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Psychology and the Expressive Arts

Release date: November 05, 2008

Originally from England, Ms. Margolius came to America with the novel idea to begin her own drama-troupe. At age nineteen, she dedicated herself to the expressive arts, and has been traveling around Europe and the states, using drama to heal, ever since.  MEAC works with a broad population of people.  In Maryland, her troupe performs for multiply handicapped children at the Maryland School for the Blind, as well as adolescents with behavioral problems and the elderly.  

 

All of Ms. Margolius’s plays, including On a Wing and a Prayer, are interactive. Goucher students were invited to participate in the story; they were therapeutically massaged on their arms, encouraged to respond to props, and engaged in dance and relaxation techniques. After the performance, Ms. Margolius lead a discussion about the expressive arts and was available for questions from the audience. 

 

Many Goucher students work with Ms. Margolius throughout the year as a form of service-learning.  For those interested in working with MEAC, Professor Rick Pringle can be contacted for additional details.

 

By Holly Roland, '09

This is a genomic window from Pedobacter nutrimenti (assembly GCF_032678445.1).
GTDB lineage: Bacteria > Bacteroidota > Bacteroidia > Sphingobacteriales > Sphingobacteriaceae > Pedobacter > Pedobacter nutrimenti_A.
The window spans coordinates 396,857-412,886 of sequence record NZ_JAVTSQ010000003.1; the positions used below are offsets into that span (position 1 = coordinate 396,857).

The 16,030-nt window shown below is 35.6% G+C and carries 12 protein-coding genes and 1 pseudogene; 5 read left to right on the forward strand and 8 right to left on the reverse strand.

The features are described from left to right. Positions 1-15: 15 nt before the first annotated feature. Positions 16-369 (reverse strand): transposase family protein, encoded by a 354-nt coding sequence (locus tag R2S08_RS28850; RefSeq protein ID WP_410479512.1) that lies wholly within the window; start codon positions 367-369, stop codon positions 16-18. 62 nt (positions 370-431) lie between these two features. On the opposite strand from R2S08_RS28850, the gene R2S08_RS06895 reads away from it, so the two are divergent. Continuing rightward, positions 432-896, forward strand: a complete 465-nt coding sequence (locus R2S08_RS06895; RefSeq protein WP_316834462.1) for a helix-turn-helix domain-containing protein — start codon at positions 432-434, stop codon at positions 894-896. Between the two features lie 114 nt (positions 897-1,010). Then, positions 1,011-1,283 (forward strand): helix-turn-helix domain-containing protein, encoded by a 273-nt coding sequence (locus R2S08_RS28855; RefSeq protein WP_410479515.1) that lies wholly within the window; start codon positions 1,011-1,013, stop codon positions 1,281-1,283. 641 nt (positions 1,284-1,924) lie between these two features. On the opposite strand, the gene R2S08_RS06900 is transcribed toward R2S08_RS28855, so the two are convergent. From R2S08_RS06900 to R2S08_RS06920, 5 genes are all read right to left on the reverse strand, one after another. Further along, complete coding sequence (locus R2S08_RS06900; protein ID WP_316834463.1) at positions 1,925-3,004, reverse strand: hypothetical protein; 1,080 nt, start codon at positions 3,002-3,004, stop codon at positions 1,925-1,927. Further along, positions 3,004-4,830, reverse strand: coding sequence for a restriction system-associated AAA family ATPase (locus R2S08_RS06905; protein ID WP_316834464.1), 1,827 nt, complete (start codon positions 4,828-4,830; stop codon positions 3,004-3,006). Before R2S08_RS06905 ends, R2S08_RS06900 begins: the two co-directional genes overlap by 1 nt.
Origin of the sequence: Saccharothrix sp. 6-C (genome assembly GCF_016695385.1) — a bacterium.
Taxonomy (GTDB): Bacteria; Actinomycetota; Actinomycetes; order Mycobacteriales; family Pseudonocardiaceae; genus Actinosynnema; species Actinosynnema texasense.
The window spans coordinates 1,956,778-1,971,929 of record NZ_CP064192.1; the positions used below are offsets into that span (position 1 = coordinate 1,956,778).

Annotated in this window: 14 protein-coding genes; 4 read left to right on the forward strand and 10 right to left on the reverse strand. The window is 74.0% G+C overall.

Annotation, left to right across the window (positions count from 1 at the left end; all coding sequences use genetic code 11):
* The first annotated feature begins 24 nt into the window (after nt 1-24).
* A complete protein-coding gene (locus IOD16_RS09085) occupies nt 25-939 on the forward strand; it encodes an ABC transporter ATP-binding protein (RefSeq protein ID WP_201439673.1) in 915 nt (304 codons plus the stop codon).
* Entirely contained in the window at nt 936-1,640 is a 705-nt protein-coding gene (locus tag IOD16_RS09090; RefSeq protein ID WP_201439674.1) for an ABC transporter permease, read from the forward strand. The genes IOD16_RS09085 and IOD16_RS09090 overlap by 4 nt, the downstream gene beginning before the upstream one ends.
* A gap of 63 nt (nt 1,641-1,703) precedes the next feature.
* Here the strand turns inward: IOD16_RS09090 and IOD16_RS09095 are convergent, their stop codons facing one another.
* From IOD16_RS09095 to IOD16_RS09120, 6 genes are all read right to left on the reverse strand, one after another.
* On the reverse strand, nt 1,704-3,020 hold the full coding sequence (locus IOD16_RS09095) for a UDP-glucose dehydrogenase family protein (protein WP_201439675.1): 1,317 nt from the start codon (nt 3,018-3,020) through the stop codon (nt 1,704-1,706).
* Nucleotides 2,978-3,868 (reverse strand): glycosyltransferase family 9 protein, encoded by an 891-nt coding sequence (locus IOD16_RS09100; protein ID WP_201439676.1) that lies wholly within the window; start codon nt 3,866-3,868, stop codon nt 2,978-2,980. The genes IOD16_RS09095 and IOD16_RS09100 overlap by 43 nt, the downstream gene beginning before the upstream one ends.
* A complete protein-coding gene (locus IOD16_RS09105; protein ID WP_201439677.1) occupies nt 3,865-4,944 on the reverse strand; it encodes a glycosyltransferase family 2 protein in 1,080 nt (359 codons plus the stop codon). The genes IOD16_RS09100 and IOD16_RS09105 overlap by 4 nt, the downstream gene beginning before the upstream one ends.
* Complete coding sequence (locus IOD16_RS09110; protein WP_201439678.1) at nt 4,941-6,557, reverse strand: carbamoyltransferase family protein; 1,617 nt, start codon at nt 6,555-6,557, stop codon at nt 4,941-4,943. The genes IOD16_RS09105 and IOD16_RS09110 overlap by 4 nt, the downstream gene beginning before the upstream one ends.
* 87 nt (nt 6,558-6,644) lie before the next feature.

Originally from England, Ms. Margolius came to America with the novel idea to begin her own drama-troupe. At age nineteen, she dedicated herself to the expressive arts, and has been traveling around Europe and the states, using drama to heal, ever since.  MEAC works with a broad population of people.  In Maryland, her troupe performs for multiply handicapped children at the Maryland School for the Blind, as well as adolescents with behavioral problems and the elderly.   

 

All of Ms. Margolius’s plays, including On a Wing and a Prayer, are interactive. Goucher students were invited to participate in the story; they were therapeutically massaged on their arms, encouraged to respond to props, and engaged in dance and relaxation techniques. After the performance, Ms. Margolius lead a discussion about the expressive arts and was available for questions from the audience. 

 

Many Goucher students work with Ms. Margolius throughout the year as a form of service-learning.  For those interested in working with MEAC, Professor Rick Pringle can be contacted for additional details.